<OR>, <AND>, <PLUS>, <MINUS>, <TIMES>, <DIVIDE>
These elements perform the specified operation on a list of expressionelements. <or> and <and> are boolean, not bitwise.
<EQ>, <NOT_EQ>, <LESS>, <LESS_EQ>, <MORE>, <MORE_EQ>
These elements compare two values, producing a boolean result.
Inverts the boolean sense of its one expression element
This element takes three expression elements; if the value of the first istrue, it produces the value of the second, otherwise it produces the valueof the third.
Alias elements provide a shorthand notation for the set of common matchoperations needed to substitute one font family for another. They contain a<family> element followed by optional <prefer>, <accept> and <default>elements. Fonts matching the <family> element are edited to prepend thelist of <prefer>ed families before the matching <family>, append the<accept>able families after the matching <family> and append the <default>families to the end of the family list.
Holds a single font family name
<PREFER>, <ACCEPT>, <DEFAULT>
These hold a list of <family> elements to be used by the <alias> element.
EXAMPLE CONFIGURATION FILE
SYSTEM CONFIGURATION FILE
This is an example of a system-wide configuration file
<?xml version="1.0"?><!DOCTYPE fontconfig SYSTEM "fonts.dtd"><!-- /etc/fonts/fonts.conf file to configure system font access --><fontconfig><!-- Find fonts in these directories--><dir>/usr/share/fonts</dir><dir>/usr/X11R6/lib/X11/fonts</dir><!-- Accept deprecated 'mono' alias, replacing it with 'monospace'--><match target="pattern"> <test qual="any" name="family"><string>mono</string></test> <edit name="family" mode="assign"><string>monospace</string></edit></match><!-- Names not including any well known alias are given 'sans'--><match target="pattern"> <test qual="all" name="family" mode="not_eq">sans</test> <test qual="all" name="family" mode="not_eq">serif</test> <test qual="all" name="family" mode="not_eq">monospace</test> <edit name="family" mode="append_last"><string>sans</string></edit></match><!-- Load per-user customization file, but don't complain if it doesn't exist--><include ignore_missing="yes">~/.fonts.conf</include><!-- Load local customization files, but don't complain if there aren't any--><include ignore_missing="yes">conf.d</include><include ignore_missing="yes">local.conf</include><!-- Alias well known font names to available TrueType fonts. These substitute TrueType faces for similar Type1 faces to improve screen appearance.--><alias> <family>Times</family> <prefer><family>Times New Roman</family></prefer> <default><family>serif</family></default></alias><alias> <family>Helvetica</family> <prefer><family>Arial</family></prefer> <default><family>sans</family></default></alias><alias> <family>Courier</family> <prefer><family>Courier New</family></prefer> <default><family>monospace</family></default></alias><!-- Provide required aliases for standard names Do these after the users configuration file so that any aliases there are used preferentially--><alias> <family>serif</family> <prefer><family>Times New Roman</family></prefer></alias><alias> <family>sans</family> <prefer><family>Arial</family></prefer></alias><alias> <family>monospace</family> <prefer><family>Andale Mono</family></prefer></alias></fontconfig>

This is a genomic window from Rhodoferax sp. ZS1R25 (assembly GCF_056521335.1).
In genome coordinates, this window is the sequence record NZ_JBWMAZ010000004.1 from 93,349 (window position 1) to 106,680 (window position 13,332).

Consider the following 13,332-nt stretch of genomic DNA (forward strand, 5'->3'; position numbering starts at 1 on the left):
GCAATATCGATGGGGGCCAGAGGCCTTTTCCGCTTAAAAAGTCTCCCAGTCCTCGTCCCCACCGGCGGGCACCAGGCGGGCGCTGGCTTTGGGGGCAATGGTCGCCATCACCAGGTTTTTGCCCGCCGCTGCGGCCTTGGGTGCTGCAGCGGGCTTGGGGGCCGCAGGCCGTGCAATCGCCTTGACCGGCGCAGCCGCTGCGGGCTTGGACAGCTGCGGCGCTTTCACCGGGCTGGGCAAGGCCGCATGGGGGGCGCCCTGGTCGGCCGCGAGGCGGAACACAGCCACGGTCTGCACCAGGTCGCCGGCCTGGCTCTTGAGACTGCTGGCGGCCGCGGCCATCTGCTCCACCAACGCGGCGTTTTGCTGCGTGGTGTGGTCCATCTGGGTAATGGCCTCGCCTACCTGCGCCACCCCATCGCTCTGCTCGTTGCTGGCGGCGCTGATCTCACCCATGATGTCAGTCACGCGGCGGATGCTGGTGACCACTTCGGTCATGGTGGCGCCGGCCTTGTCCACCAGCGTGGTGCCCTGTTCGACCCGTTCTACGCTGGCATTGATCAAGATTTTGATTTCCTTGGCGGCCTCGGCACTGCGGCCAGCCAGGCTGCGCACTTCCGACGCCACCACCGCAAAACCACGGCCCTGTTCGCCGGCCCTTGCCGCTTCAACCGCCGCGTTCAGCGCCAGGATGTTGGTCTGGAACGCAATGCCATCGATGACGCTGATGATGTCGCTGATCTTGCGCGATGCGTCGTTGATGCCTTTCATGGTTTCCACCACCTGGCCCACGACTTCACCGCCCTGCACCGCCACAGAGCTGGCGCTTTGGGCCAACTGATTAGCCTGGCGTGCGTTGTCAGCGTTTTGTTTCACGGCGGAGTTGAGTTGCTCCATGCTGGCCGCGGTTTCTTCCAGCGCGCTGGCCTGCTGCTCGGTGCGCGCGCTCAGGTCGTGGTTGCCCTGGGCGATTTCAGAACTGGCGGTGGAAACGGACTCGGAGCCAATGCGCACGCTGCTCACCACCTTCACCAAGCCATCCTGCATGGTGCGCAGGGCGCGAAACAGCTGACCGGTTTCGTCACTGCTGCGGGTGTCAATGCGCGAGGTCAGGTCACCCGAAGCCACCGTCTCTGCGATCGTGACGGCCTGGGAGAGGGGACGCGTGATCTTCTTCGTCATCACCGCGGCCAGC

USER CONFIGURATION FILE
This is an example of a per-user configuration file that lives in~/.fonts.conf
<?xml version="1.0"?><!DOCTYPE fontconfig SYSTEM "fonts.dtd"><!-- ~/.fonts.conf for per-user font configuration --><fontconfig><!-- Private font directory--><dir>~/.fonts</dir><!-- use rgb sub-pixel ordering to improve glyph appearance on LCD screens. Changes affecting rendering, but not matching should always use target="font".--><match target="font"> <edit name="rgba" mode="assign"><const>rgb</const></edit></match></fontconfig>
fonts.confcontains configuration information for the fontconfig libraryconsisting of directories to look at for font information as well asinstructions on editing program specified font patterns before attempting tomatch the available fonts. It is in xml format.
conf.dis the conventional name for a directory of additional configuration filesmanaged by external applications or the local administrator. Thefilenames starting with decimal digits are sorted in lexicographic orderand used as additional configuration files. All of these files are in xmlformat. The master fonts.conf file references this directory in an <include> directive.
fonts.dtdis a DTD that describes the format of the configuration files.
~/.fonts.conf.dis the conventional name for a per-user directory of (typicallyauto-generated) configuration files, although theactual location is specified in the global fonts.conf file.
~/.fonts.confis the conventional location for per-user font configuration, although theactual location is specified in the global fonts.conf file.
~/.fonts.cache-*is the conventional repository of font information that isn't found in theper-directory caches. This file is automatically maintained by fontconfig.
fc-cat(1), fc-cache(1), fc-list(1), fc-match(1), fc-query(1)
Fontconfig version 2.8.0
- FUNCTIONAL OVERVIEW
- FONT CONFIGURATION
- FONT PROPERTIES
- FONT MATCHING
- FONT NAMES
- DEBUGGING APPLICATIONS
- LANG TAGS
- CONFIGURATION FILE FORMAT
- <INCLUDE IGNORE_MISSING=NO>
- <PATELT NAME=PROPERTY>
- <MATCH TARGET=PATTERN>
- <TEST QUAL=ANY NAME=PROPERTY TARGET=DEFAULT COMPARE=EQ>
- <EDIT NAME=PROPERTY MODE=ASSIGN BINDING=WEAK>
- <INT>, <DOUBLE>, <STRING>, <BOOL>
- <OR>, <AND>, <PLUS>, <MINUS>, <TIMES>, <DIVIDE>
- <EQ>, <NOT_EQ>, <LESS>, <LESS_EQ>, <MORE>, <MORE_EQ>
- <PREFER>, <ACCEPT>, <DEFAULT>
- EXAMPLE CONFIGURATION FILE
- SYSTEM CONFIGURATION FILE
- USER CONFIGURATION FILE
- SEE ALSO